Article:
An interview with Valentina Hernández for ELOQUĒNTIA MAGAZINE
This past week we’ve had the immense honour and pleasure of speaking with one of the most prominent figures in the fashion sustainability community: Marina Testino. Born in New York in 1994, she defines herself as an artivist, since her two passions are art (fashion) and environmental activism.
In her own words, "Action is now more important than ever. Few have stopped to think about the environmental impacts of the COVID-19 pandemic, which is causing us to fill our oceans with a new type of trash: single-use masks and rubber gloves. As we are slowly recovering from this pandemic, I think it’s the perfect time to start helping our oceans recover from the years of trash we’ve dumped in them."
In the midst of Coastal Cleanup Day, that falls on September 19, Marina decided to design and launch a filter (now available on Instagram) based on #WeSeaThrough’s iconic image. Throughout this interesting conversation we asked her about sustainability, ocean pollution and her upcoming projects.
Valentina: Since you’re one of the most iconic fashion sustainability activists on social media, we’ve noticed that your Instagram is filled with different campaigns such as #OneDressToImpress, #WeSeaThrough and #SustainableFridays. What was your main source of inspiration to start using your voice through social media?
Marina: Growing up I’ve always been exposed to not only fashion, but also to sustainability. In my household we were always well-informed about the importance of treating nature with respect, as it is the source of everything and we need it more than it needs us. It came quite naturally to me to address this issue, but I wanted to do it in a different voice, in a positive and uplifting one, finding solutions instead of problems. As for social media, I believe nowadays it’s one of the most powerful tools to reach an audience and get in touch with people, especially the younger generations. They are very involved in social media and, most importantly, they are the ones who will shape the future.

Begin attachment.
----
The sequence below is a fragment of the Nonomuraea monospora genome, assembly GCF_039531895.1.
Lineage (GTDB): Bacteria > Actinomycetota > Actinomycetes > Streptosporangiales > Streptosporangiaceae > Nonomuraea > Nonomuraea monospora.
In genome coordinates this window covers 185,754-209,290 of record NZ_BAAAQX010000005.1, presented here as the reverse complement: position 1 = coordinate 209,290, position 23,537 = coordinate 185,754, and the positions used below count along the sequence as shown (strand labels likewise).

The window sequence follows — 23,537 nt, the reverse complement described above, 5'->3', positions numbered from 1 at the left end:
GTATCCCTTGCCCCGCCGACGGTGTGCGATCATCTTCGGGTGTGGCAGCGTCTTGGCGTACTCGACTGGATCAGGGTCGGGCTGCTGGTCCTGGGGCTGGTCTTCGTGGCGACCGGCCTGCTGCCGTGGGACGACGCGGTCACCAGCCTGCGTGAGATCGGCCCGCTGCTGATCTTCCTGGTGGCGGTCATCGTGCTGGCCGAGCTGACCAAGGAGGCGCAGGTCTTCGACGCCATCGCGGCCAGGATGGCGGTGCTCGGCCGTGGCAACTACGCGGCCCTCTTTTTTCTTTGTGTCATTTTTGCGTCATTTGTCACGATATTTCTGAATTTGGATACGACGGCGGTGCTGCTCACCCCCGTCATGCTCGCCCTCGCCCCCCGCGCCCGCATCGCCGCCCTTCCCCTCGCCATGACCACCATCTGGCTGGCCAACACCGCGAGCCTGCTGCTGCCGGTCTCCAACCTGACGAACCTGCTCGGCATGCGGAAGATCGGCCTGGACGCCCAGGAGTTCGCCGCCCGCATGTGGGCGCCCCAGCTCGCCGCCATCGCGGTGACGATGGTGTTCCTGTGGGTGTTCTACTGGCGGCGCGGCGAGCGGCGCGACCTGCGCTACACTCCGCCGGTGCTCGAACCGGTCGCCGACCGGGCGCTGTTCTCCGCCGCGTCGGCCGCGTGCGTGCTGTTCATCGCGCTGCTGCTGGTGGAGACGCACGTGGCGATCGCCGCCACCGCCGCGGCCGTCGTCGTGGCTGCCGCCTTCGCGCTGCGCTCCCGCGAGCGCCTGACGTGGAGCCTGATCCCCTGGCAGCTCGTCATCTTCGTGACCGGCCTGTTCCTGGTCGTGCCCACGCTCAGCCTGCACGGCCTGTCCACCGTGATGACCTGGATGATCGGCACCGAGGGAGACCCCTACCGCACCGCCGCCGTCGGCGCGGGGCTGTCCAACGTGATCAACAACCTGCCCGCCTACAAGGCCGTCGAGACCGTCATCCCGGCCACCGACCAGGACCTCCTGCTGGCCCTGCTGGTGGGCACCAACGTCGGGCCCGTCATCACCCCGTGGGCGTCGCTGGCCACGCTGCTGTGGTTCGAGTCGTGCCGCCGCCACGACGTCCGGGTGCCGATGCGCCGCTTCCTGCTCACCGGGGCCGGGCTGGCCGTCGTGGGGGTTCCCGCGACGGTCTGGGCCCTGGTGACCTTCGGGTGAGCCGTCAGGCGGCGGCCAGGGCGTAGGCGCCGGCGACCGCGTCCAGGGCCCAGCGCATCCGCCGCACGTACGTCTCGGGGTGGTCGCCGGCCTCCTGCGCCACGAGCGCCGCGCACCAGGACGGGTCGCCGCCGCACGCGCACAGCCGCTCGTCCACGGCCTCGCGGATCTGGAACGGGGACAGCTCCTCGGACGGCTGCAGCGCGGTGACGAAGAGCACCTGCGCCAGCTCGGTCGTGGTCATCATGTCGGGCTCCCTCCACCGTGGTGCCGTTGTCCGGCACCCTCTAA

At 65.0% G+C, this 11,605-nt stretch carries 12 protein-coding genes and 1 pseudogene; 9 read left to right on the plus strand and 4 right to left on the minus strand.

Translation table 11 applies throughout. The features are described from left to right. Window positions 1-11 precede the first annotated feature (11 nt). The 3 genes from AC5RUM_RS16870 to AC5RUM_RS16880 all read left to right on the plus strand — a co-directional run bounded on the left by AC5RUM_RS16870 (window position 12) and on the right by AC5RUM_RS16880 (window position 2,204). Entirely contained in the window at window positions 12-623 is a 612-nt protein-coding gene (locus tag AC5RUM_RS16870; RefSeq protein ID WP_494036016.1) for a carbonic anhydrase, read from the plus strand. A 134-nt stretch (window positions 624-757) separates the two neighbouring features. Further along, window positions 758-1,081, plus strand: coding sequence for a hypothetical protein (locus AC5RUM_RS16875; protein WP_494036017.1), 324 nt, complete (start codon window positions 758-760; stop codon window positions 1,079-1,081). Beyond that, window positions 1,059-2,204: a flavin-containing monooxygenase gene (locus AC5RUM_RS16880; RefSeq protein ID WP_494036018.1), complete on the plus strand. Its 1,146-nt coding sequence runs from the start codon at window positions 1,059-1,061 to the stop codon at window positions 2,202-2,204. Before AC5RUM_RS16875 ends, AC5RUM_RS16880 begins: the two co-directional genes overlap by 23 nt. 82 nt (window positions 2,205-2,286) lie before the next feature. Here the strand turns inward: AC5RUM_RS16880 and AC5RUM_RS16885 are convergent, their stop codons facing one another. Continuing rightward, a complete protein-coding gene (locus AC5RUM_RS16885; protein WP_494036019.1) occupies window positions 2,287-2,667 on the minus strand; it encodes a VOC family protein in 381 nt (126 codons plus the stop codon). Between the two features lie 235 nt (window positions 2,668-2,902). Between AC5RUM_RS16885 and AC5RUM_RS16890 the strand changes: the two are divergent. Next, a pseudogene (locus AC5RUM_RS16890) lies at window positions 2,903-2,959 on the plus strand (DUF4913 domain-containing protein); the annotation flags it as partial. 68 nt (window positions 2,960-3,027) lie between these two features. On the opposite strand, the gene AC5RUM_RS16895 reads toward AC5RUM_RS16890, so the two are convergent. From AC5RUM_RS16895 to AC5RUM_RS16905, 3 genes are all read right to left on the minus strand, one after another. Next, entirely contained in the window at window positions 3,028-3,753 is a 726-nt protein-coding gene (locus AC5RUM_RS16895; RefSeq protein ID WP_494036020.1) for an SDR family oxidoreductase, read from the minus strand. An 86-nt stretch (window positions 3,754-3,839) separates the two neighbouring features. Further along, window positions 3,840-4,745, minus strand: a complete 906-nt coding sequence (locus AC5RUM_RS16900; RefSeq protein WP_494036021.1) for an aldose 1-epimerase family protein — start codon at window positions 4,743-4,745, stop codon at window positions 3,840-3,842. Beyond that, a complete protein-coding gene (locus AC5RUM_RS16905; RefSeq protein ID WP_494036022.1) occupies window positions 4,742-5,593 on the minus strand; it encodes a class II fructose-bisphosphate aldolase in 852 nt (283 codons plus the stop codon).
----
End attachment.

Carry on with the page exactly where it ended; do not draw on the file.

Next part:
It's important to note that she’s not only a sustainability IT girl. Marina is also the Founder and Creative Director of Point Off View, an agency focused on digital communication and sustainable transformation.
Valentina: As the Founder and Creative Director of Point Off View, how have you — as a company, taken action towards a more sustainable fashion industry?
Marina: Our main goal at Point Off View is to drive change in the fashion industry towards a more sustainable future. We carefully select all the brands we work with to ensure they are implementing sustainability measures along their supply chain. We try to create meaningful partnerships with brands that mirror our own values. Furthermore, I rarely accept gifting of products from brands, unless it’s something that I am really in need of and that I know I will get a lot of use from. I instilled this policy as I began to realise the amount of clothes influencers receive from brands, and I wanted to steer away from this version of over-consumption.
In our current reality, defined by living within a pandemic, the creative force of Marina hasn't stopped. She’s already thinking about and producing new ways of raising awareness about the importance of living in harmony with the environment.
Valentina: Despite the pandemic, we have seen that the environmental impact of human actions hasn’t ceased in a substantial way. Have you come up with new ideas or campaigns to address the reality we are currently facing?